A roar of laughter then greeted us from two of our own companions, who had entered the orchard for the purpose of getting some manure for their flowers out of a rotten mulberry-tree. These boys were aware of our mistake, and had humoured it.
We now returned all together towards the play-ground, when we met our master, who immediately pronounced that we were each fined one shilling for being out of bounds. We two boys who had gone out of bounds to protect our master's property, and who if thieves had really been there would probably have been half-killed by them, attempted to remonstrate and explain the case; but all remonstrance was vain, and we were accordingly fined. I never forgot that injustice.
The school-room adjoined the house, but was not directly connected with it. It contained a library of about three hundred volumes on various subjects, generally very well selected; it also contained one or two works on subjects which do not usually attract at that period of life. I derived much advantage from this library; and I now mention it because I think it of great importance that a library should exist in every school-room.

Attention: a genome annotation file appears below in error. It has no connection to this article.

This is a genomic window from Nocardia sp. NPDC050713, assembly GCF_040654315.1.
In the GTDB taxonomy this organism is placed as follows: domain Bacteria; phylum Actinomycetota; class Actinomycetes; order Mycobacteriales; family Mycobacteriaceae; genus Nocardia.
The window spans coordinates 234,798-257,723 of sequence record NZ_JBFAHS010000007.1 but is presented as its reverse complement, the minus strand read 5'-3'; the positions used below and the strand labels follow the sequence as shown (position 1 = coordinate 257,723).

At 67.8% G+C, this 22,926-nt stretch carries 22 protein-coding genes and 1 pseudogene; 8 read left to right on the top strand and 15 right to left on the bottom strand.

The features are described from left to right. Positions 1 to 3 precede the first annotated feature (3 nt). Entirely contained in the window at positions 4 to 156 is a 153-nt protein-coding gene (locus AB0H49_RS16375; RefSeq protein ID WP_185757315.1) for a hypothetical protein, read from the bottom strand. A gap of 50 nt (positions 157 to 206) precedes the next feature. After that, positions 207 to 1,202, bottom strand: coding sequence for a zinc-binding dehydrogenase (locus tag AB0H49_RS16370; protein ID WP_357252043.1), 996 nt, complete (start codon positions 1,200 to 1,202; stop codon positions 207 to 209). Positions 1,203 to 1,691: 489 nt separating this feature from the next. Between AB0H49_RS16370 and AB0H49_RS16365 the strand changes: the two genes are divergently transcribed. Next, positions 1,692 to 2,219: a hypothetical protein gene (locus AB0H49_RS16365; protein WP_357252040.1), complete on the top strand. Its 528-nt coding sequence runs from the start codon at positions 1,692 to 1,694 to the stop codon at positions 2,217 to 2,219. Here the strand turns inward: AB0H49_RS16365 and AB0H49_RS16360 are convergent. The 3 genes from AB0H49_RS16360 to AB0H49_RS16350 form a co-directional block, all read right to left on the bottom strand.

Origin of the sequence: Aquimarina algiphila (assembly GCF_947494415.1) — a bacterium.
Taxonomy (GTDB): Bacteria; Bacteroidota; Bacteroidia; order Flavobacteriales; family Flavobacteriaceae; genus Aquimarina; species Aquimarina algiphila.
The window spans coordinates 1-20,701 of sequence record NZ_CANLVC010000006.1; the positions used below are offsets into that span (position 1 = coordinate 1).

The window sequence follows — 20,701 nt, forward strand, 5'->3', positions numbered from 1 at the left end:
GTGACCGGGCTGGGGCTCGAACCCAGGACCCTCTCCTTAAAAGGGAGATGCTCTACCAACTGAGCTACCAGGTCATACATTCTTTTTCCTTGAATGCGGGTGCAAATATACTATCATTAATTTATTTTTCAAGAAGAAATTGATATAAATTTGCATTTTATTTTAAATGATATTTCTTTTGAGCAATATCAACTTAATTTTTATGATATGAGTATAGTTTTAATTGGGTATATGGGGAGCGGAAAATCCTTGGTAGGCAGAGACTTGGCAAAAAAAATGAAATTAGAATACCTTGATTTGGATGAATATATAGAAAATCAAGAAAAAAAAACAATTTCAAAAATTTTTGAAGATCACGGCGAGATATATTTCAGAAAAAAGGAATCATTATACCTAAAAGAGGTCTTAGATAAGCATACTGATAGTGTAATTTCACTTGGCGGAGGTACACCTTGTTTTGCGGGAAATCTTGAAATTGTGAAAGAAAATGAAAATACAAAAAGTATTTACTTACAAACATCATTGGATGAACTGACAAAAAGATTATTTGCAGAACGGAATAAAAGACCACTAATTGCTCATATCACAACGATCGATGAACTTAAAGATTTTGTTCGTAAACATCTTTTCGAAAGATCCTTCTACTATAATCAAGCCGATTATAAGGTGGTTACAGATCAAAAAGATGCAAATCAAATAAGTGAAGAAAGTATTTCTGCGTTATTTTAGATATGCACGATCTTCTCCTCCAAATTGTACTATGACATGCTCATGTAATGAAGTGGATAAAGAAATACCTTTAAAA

Amongst the books was a treatise on Algebra, called "Ward's Young Mathematician's Guide." I was always partial to my arithmetical lessons, but this book attracted my particular attention. After I had been at this school for about a twelvemonth, I proposed to one of my school-fellows, who was of a studious habit, that we should get up every morning at three o'clock, light a fire in the school-room, and work until five or half-past five. We acccomplished this pretty regularly for several months. Our plan had, however, become partially known to a few of our companions. One of these, a tall boy, bigger than ourselves, having heard of it, asked me to allow him to get up with us, urging that his sole object was to study, and that it would be of great importance to him in after-life. I had the cruelty to refuse this very reasonable request. The subject has often recurred to my memory, but never without regret.
Another of my young companions, Frederick Marryat, made the same request, but not with the same motive. I told him we got up in order to work; that he would only play, and that we should then be found out. After some time, having exhausted all his arguments, Marryat told me he was determined to get up, and would do it whether I liked it or not.